Our blog has previously covered the issue of inheritance tax.

As a reminder, inheritance tax is charged on estates of a certain value or greater on a percentage basis.  Smaller estates (different amounts depending on the jurisdiction) may be exempt, with the applicable tax charged on the portion of the estate exceeding the exemption limit.  Inheritance tax does not apply to Canadian estates or their beneficiaries.  While we see individuals go to great lengths to avoid the payment of Estate Administration Taxes payable on assets administered under a probated will in Ontario and other provinces, the rate (at approximately 1.5% in Ontario) is significantly lower than what we see in jurisdictions where estates are subject to inheritance tax (up to 55% in Japan).

In particular, we have covered a number of developments in U.S. inheritance tax, which saw some fluctuations during Donald Trump’s presidency.  Trump had proposed the elimination of inheritance taxes all together.  More recently, President Joe Biden’s government has been considering a number of measures to increase the taxation of large estates: the reduction of the estate tax exemption to $3.5 million (from $11.7 million), increasing inheritance tax rates from 40% to 65%, and/or increasing taxes on capital gains in respect of inherited assets.  News reports suggest that there has been resistance to the proposed increased tax burden to estates as the proposed increased capital gains tax makes its way through congress.  However, the measures proposed by President Biden could generate an additional $213 billion to $400 billion over the next ten years.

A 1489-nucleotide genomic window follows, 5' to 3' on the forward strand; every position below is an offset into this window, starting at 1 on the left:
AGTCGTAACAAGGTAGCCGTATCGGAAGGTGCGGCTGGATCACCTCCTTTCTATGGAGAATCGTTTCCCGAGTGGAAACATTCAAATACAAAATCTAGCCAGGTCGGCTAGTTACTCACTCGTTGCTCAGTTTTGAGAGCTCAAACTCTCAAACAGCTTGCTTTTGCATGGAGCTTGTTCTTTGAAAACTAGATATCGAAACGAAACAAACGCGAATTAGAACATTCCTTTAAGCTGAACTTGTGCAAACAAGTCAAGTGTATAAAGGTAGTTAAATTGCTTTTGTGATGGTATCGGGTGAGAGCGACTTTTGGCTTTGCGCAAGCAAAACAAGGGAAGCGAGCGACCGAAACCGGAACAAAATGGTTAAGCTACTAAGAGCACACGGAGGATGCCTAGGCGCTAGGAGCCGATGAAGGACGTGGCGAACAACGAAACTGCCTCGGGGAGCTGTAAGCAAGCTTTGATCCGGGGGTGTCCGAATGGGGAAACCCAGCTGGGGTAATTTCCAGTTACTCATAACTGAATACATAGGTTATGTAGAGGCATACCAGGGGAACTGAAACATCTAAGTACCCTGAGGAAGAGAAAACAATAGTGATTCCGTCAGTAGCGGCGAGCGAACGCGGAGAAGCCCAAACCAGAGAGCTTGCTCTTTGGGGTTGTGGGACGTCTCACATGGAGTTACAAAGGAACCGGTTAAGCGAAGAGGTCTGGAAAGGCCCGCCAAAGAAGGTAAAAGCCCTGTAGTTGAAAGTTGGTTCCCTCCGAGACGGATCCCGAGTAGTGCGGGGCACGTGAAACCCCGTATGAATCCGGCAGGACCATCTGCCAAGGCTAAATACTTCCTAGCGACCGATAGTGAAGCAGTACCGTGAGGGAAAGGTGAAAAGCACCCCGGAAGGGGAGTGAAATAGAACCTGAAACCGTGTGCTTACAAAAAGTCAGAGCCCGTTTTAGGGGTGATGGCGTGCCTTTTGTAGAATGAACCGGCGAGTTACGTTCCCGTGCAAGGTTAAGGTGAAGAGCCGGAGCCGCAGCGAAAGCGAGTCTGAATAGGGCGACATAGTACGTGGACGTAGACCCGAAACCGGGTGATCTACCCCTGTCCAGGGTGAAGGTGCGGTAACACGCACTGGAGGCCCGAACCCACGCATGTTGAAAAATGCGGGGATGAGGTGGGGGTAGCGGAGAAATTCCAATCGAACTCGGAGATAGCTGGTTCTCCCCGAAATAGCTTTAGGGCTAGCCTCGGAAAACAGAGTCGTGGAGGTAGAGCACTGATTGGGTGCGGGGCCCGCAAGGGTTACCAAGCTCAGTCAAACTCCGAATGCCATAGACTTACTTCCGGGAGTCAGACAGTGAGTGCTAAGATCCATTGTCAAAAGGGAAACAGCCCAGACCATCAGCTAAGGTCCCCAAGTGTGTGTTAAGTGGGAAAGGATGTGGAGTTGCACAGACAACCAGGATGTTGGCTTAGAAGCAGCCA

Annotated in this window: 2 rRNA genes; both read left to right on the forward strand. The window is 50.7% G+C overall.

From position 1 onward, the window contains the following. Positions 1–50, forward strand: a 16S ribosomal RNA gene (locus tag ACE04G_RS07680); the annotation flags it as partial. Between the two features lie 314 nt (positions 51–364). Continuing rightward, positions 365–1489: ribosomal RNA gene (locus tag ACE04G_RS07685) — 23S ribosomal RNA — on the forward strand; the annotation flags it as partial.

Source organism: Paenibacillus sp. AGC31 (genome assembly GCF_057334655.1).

Having just seen another federal election in Canada, it is interesting to follow along with how inheritance tax has been used as an important part of political agendas in other jurisdictions.  It will be interesting to see if inheritance tax or other taxes applied to estates become part of political platforms locally in coming years, as we continue to approach the greatest ever transition of wealth from one generation to the next.

Thanks for reading,

Nick Esterbauer

 

Other blog entries that may be of interest: